September 24, 1-2:30 p.m., Dr. James Martin-Schramm on “Joyful Stewardship,” Sisters of the Presentation, Carter Road, Dubuque. Schramm, former board chair of Iowa Interfaith Power and Light is a Luther college religion professor and author responsible for helping the college drastically cut their emissions. https://youtu.be/UHr2EMpqHuc
September 25, 6-9 p.m., Immigration Simulation,University of Dubuque. The simulation is a hands-on activity for participants to explore the roots of migration and the challenges faced by immigrants.
September 24, 2-4 p.m., Coalition for Nonviolence: “Concert Across America,” Blades Hall, University of Dubuque. Supporters of effective gun control across the nation will hold “Concerts Across America” in city after city on Sunday, September 24. Last year over 350 cities held concerts with over 5,000 participants. Our local event will include three singing groups and two speakers.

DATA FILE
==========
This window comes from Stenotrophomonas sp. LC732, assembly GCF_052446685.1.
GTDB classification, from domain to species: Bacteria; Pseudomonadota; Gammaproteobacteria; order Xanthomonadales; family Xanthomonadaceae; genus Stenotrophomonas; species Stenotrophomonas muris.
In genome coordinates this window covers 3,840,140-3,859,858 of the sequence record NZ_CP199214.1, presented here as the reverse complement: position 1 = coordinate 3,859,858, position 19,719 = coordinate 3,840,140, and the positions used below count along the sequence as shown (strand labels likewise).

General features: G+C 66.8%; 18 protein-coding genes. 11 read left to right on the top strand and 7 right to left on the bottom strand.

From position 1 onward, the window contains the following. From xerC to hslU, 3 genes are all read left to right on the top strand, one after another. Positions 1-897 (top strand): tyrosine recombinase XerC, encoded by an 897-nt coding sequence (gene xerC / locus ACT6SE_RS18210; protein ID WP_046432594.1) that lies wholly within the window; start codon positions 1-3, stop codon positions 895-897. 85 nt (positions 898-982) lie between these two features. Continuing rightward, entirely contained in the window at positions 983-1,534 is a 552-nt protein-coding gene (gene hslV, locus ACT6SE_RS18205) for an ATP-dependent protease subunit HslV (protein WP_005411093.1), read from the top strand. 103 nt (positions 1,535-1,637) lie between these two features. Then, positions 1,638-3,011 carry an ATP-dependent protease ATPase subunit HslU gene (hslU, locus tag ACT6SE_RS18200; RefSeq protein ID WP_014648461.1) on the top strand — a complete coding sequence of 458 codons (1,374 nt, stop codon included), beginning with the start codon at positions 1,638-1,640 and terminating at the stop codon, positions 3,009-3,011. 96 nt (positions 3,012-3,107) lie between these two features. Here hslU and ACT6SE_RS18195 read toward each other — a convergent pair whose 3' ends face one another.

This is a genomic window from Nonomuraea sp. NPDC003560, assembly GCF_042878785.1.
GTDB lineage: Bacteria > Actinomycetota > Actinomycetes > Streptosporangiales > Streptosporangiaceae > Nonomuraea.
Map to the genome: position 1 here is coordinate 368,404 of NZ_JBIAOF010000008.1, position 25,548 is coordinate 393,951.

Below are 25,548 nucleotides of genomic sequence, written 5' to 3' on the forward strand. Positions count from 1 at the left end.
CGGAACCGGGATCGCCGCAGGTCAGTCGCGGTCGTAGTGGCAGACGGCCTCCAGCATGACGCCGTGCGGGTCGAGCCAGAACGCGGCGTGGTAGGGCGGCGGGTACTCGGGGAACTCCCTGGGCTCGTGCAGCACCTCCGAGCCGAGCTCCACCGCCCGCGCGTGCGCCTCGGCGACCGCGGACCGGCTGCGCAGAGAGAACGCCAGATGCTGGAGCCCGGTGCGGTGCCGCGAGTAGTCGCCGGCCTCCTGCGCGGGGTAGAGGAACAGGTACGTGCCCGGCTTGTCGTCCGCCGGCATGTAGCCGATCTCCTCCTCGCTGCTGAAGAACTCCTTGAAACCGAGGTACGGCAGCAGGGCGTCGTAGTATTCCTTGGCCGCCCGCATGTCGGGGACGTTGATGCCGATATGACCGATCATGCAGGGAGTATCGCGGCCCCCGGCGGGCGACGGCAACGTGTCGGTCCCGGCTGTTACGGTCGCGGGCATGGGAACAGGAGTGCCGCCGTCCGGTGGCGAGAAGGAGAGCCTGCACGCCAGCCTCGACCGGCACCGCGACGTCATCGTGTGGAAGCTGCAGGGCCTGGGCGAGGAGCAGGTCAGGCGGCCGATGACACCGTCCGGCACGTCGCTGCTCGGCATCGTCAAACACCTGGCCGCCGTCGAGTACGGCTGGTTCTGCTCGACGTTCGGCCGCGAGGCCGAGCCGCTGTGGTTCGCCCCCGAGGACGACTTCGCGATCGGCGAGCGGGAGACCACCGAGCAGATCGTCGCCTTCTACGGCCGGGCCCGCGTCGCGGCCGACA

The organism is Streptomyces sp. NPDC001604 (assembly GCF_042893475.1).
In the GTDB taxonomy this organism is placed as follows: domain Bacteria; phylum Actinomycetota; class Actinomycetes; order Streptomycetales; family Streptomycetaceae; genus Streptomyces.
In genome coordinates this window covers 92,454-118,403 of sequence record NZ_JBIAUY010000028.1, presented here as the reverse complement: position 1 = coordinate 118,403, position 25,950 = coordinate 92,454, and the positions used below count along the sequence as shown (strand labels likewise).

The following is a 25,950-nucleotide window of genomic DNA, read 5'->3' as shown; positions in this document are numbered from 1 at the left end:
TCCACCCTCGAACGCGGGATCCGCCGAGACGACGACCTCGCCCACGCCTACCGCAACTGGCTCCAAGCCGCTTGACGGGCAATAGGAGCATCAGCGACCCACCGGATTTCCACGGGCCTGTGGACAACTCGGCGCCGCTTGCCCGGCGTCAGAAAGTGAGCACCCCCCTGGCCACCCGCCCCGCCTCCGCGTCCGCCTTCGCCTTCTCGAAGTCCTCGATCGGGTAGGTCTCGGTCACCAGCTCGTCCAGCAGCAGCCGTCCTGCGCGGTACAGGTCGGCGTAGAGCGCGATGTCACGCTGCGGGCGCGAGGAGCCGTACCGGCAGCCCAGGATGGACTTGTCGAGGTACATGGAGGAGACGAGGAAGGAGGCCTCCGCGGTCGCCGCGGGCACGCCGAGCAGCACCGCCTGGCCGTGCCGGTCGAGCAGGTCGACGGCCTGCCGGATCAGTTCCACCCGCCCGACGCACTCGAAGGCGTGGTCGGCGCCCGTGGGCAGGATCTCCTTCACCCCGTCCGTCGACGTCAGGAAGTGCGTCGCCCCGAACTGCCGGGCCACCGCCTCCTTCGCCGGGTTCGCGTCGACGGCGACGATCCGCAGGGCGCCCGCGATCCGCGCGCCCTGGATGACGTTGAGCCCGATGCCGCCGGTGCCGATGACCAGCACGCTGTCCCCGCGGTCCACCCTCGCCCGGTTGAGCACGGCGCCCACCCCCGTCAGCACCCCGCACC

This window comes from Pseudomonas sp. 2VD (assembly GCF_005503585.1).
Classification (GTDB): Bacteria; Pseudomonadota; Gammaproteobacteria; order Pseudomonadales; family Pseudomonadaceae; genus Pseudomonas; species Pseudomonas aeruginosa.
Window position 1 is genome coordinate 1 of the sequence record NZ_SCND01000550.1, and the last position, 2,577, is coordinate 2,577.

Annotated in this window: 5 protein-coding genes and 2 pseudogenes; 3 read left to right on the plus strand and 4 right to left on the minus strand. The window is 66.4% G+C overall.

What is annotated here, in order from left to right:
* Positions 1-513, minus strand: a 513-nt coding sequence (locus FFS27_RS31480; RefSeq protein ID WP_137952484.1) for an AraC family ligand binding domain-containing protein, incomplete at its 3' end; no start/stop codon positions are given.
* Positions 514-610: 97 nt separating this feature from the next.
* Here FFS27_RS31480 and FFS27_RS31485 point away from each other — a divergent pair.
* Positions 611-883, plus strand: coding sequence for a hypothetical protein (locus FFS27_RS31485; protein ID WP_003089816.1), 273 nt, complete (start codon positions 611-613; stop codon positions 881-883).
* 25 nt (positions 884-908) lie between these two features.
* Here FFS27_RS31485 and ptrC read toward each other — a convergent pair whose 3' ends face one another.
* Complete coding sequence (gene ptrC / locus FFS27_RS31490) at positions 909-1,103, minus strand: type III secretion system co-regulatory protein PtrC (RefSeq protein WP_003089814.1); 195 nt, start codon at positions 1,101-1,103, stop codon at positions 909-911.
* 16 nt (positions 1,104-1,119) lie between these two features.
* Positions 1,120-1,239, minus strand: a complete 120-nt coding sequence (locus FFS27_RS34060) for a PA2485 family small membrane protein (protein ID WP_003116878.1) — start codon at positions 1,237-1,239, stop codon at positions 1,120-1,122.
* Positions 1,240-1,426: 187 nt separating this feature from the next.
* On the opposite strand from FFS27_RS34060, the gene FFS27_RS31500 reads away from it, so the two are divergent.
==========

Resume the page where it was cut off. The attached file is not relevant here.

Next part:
September 26, 6:30-9 p.m., “A Portrait of Wendell Berry,” a film produced by Laura Dunn, Robert Redford and Terance Malick. Sinsinawa Mound Center, 585 Sinsinawa Road, Sinsinawa, Wisconsin.
September 27, 7-9 p.m., Decolonizing Together: A Discussion led by Eric Anglada, Coordinator of Ecological Programming at Sinsinawa Mound and St. Isidore Catholic Worker Farm, 2752 Clay Hollow Road, Cuba City, Wisconsin. This event is intended for those of us seeking to understand and grapple with the legacy of the colonization of this continent and to explore how we can join in the struggle for justice and decolonization. Call (608) 568-3630 for more information.
September 28 30, 7-9 p.m., Dubuque One Acts, Mindframe Theaters, John F Kennedy Road. Three live one-act play performances each night, including “Grind City,” in which cultures and values clash as a mosque attempts to relocate into an upscale Hoboken neighborhood.
October 1, 7 p.m., Interdenominational Vespers Service, Divine Word College, 102 Jacoby Drive W, Epworth, Iowa.